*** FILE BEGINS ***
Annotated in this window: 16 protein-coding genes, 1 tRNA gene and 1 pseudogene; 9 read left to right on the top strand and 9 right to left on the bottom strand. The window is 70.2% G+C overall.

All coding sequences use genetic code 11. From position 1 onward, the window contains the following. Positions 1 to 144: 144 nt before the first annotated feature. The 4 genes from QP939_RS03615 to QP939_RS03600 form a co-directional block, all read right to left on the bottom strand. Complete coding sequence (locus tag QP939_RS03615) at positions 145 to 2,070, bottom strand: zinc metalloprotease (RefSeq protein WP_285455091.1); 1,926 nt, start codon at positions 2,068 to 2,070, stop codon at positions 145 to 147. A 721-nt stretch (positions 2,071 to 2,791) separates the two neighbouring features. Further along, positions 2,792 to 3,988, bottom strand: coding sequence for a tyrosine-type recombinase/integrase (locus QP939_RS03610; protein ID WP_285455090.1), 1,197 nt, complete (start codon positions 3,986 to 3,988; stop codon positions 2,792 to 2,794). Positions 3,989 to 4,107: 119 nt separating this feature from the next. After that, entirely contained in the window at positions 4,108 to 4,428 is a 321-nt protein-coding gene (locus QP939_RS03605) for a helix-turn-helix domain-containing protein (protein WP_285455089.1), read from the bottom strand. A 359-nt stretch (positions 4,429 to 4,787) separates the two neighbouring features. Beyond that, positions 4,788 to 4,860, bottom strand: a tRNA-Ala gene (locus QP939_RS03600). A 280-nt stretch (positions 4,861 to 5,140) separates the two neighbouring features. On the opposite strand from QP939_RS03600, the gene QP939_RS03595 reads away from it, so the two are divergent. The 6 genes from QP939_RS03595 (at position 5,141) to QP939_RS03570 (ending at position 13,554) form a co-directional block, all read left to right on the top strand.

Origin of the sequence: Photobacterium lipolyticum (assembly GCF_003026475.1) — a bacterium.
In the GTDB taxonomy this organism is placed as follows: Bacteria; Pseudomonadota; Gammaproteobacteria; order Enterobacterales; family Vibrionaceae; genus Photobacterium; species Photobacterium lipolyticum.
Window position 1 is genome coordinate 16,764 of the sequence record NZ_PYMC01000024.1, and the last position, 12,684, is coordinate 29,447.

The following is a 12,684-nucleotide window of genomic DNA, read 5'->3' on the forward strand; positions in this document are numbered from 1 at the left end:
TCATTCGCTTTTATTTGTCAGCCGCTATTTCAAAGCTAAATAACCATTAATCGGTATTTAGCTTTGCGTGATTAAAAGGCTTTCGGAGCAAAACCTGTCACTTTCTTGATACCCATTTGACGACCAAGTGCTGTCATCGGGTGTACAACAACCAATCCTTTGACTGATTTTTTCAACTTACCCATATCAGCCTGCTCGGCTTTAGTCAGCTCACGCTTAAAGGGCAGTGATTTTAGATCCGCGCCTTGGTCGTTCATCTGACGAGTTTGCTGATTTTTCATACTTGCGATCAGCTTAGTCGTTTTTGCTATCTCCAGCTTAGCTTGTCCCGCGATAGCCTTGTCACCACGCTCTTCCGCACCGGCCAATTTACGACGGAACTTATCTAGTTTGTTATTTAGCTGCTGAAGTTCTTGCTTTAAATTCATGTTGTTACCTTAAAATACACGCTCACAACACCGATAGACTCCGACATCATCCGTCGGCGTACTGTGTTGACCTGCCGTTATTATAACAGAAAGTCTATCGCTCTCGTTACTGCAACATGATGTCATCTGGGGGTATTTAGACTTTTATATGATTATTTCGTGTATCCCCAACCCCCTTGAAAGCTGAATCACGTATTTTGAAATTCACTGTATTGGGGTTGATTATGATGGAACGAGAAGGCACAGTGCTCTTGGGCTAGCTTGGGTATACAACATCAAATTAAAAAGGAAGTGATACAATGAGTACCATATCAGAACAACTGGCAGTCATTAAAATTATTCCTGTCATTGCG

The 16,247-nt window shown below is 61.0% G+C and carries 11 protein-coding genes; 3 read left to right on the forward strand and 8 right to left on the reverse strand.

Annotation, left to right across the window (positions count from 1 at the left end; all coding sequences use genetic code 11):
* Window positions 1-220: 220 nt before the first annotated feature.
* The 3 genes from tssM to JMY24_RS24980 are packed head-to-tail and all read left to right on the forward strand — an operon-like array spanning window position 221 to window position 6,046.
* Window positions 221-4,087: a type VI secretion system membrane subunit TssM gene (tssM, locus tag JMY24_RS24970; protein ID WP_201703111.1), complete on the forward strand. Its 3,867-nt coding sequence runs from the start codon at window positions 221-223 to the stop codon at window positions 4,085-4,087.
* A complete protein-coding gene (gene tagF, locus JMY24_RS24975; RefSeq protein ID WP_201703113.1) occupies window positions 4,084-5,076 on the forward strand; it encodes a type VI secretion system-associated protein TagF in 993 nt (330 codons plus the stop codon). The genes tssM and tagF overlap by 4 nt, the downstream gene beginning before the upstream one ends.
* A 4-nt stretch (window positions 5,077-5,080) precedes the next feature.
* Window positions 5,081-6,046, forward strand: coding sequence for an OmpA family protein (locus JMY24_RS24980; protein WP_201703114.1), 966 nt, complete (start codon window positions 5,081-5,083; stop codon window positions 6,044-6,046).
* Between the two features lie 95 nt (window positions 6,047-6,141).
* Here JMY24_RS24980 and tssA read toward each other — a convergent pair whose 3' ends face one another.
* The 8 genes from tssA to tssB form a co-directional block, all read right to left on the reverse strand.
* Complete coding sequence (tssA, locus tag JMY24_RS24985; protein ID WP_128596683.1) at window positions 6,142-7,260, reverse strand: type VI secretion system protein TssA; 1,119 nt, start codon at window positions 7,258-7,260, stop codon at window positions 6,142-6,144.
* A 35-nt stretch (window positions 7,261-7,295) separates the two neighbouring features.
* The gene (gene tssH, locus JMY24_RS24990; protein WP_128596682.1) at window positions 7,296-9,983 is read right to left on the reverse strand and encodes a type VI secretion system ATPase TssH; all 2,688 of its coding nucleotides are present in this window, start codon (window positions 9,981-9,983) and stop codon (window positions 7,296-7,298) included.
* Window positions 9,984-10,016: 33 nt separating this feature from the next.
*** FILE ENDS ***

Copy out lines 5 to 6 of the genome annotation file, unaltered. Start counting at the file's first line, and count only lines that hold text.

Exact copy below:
Window position 1 is genome coordinate 16,764 of the sequence record NZ_PYMC01000024.1, and the last position, 12,684, is coordinate 29,447.

The following is a 12,684-nucleotide window of genomic DNA, read 5'->3' on the forward strand; positions in this document are numbered from 1 at the left end: